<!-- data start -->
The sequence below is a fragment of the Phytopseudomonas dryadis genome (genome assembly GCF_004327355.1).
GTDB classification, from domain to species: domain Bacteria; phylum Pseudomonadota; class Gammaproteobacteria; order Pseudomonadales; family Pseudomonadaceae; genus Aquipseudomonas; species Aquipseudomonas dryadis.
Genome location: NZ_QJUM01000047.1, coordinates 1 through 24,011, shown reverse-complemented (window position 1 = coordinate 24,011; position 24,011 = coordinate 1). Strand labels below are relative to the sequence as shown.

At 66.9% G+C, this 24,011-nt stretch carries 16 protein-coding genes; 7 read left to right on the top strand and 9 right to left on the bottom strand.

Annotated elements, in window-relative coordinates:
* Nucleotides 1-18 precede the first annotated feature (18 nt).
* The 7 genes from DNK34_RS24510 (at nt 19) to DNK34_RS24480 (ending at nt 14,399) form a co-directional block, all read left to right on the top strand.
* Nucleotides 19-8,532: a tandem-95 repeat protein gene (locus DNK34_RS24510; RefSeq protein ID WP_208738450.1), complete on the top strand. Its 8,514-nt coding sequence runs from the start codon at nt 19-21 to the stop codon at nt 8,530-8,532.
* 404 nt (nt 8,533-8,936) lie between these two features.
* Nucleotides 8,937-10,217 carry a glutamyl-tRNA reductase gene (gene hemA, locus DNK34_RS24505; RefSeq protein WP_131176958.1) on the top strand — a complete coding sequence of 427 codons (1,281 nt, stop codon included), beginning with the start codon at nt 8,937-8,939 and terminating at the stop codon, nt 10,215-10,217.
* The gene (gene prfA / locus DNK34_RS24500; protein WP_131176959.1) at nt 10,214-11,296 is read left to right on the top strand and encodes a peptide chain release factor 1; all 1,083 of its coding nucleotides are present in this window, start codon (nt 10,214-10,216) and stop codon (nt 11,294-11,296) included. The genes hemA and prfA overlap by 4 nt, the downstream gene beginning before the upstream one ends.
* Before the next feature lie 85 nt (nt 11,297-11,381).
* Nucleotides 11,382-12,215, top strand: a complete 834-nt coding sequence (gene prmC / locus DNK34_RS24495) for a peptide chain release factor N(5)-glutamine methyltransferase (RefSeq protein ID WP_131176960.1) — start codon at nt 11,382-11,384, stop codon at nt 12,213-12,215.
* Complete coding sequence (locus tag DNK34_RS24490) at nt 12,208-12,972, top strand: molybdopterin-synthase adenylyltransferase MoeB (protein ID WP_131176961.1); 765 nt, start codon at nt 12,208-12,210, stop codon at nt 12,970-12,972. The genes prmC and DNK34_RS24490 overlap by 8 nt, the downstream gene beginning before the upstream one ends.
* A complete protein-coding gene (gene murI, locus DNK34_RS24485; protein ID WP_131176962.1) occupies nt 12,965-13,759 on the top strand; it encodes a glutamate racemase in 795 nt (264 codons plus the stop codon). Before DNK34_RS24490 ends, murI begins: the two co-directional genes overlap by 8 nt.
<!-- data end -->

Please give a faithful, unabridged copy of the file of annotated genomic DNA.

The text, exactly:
The sequence below is a fragment of the Phytopseudomonas dryadis genome (genome assembly GCF_004327355.1).
GTDB classification, from domain to species: domain Bacteria; phylum Pseudomonadota; class Gammaproteobacteria; order Pseudomonadales; family Pseudomonadaceae; genus Aquipseudomonas; species Aquipseudomonas dryadis.
Genome location: NZ_QJUM01000047.1, coordinates 1 through 24,011, shown reverse-complemented (window position 1 = coordinate 24,011; position 24,011 = coordinate 1). Strand labels below are relative to the sequence as shown.

At 66.9% G+C, this 24,011-nt stretch carries 16 protein-coding genes; 7 read left to right on the top strand and 9 right to left on the bottom strand.

Annotated elements, in window-relative coordinates:
* Nucleotides 1-18 precede the first annotated feature (18 nt).
* The 7 genes from DNK34_RS24510 (at nt 19) to DNK34_RS24480 (ending at nt 14,399) form a co-directional block, all read left to right on the top strand.
* Nucleotides 19-8,532: a tandem-95 repeat protein gene (locus DNK34_RS24510; RefSeq protein ID WP_208738450.1), complete on the top strand. Its 8,514-nt coding sequence runs from the start codon at nt 19-21 to the stop codon at nt 8,530-8,532.
* 404 nt (nt 8,533-8,936) lie between these two features.
* Nucleotides 8,937-10,217 carry a glutamyl-tRNA reductase gene (gene hemA, locus DNK34_RS24505; RefSeq protein WP_131176958.1) on the top strand — a complete coding sequence of 427 codons (1,281 nt, stop codon included), beginning with the start codon at nt 8,937-8,939 and terminating at the stop codon, nt 10,215-10,217.
* The gene (gene prfA / locus DNK34_RS24500; protein WP_131176959.1) at nt 10,214-11,296 is read left to right on the top strand and encodes a peptide chain release factor 1; all 1,083 of its coding nucleotides are present in this window, start codon (nt 10,214-10,216) and stop codon (nt 11,294-11,296) included. The genes hemA and prfA overlap by 4 nt, the downstream gene beginning before the upstream one ends.
* Before the next feature lie 85 nt (nt 11,297-11,381).
* Nucleotides 11,382-12,215, top strand: a complete 834-nt coding sequence (gene prmC / locus DNK34_RS24495) for a peptide chain release factor N(5)-glutamine methyltransferase (RefSeq protein ID WP_131176960.1) — start codon at nt 11,382-11,384, stop codon at nt 12,213-12,215.
* Complete coding sequence (locus tag DNK34_RS24490) at nt 12,208-12,972, top strand: molybdopterin-synthase adenylyltransferase MoeB (protein ID WP_131176961.1); 765 nt, start codon at nt 12,208-12,210, stop codon at nt 12,970-12,972. The genes prmC and DNK34_RS24490 overlap by 8 nt, the downstream gene beginning before the upstream one ends.
* A complete protein-coding gene (gene murI, locus DNK34_RS24485; protein ID WP_131176962.1) occupies nt 12,965-13,759 on the top strand; it encodes a glutamate racemase in 795 nt (264 codons plus the stop codon). Before DNK34_RS24490 ends, murI begins: the two co-directional genes overlap by 8 nt.